Japanese: Writing Fukushima

Image by Tomas Munita for The New York Times

Image by Tomas Munita for The New York Times

The world watched in horror on March 11, 2011 as Japan experienced the triple disaster of earthquake, tsunami, and nuclear crisis, known in Japan as “3.11.” Two-and-a-half years later, the troubled Fukushima Daiichi plant continues to leak radioactive water, victims languish in temporary housing, and the cleanup effort remains monumental.  Japanese Studies Professor Rachel DiNitto is working on a new book titled Writing Fukushima: Imagining Disaster in Japan, in which she analyzes the compelling and deeply moving literature written in Japan after 3.11. The new book will introduce this literature to an English-language audience, and examine issues including how the disaster is defined, questions surrounding who is considered a victim, and the tension between the local experience of the disaster and national representations of it. In her recent talk at the University of Washington, Professor DiNitto grappled with fictional representations of the nuclear disaster in Furukawa Hideo’s novel Horses, the Light is Still Pure, written within months of 3.11. A number of Japanese critics insist that the Fukushima crisis must be seen as a continuation of Japan’s tragic experience with the nuclear, specifically Hiroshima and Nagasaki, and hence Fukushima literature is a continuation of atomic-bomb literature. Yet the link between Hiroshima and Fukushima is not always clear in 3.11 literature, and Professor DiNitto is investigating how the critical parameters of atomic-bomb literature affect our evaluation of the 3.11 works. She is also considering the advantages of reframing 3.11 as “nuclear literature,” which allows us to talk about it in the context of other disasters such as Chernobyl.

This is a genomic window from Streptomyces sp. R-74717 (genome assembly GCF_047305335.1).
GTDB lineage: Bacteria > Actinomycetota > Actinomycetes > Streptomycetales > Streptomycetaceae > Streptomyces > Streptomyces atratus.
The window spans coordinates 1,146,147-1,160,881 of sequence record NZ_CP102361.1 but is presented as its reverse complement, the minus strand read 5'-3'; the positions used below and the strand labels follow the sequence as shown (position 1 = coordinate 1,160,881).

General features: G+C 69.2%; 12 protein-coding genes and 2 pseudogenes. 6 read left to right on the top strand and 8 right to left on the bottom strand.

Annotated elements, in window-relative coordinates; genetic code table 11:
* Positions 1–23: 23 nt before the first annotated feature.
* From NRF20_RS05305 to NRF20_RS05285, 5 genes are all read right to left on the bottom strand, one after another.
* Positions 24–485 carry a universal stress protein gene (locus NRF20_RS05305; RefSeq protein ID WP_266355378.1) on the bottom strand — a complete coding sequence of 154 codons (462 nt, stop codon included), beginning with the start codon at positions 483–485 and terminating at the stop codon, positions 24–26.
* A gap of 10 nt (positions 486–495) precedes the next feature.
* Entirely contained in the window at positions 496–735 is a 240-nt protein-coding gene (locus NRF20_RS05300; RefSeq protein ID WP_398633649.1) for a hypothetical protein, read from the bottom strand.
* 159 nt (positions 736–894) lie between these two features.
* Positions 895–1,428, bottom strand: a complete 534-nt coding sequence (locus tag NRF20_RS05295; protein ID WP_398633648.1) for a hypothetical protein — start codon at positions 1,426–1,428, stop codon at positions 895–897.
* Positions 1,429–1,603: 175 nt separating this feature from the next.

dinitto1Over the course of this year, Professor DiNitto is giving a series of invited lectures on the 3.11 disaster at the University of Washington, Swarthmore College, Keio University, and Washington University in St. Louis. She will also be taking a research trip to Japan this spring to interview writers and critics.

Her interest in the 3.11 disaster started in 2011 during a conversation with a student who had been on study abroad in Japan and was evacuated back to the States. This initial conversation let to a one-credit team-taught class, and then to the course, “The Japanese Culture of Disaster,” that Professor DiNitto taught in the spring of 2013. The class focused on the 3.11 disaster, but also looked at other disasters in Japan’s history, and did some comparisons with the cultural representations of 9/11 and Hurricane Katrina. The main text for the class was the short story collection March Was Made of Yarn, a widely available English-language translation of 3.11 literature. Students also looked at documentary and science fiction films, photography, and art. For their final projects, they produced compelling photo essays on 3.11. Professor DiNitto hopes to teach the class again and share her research with students.

webmaster help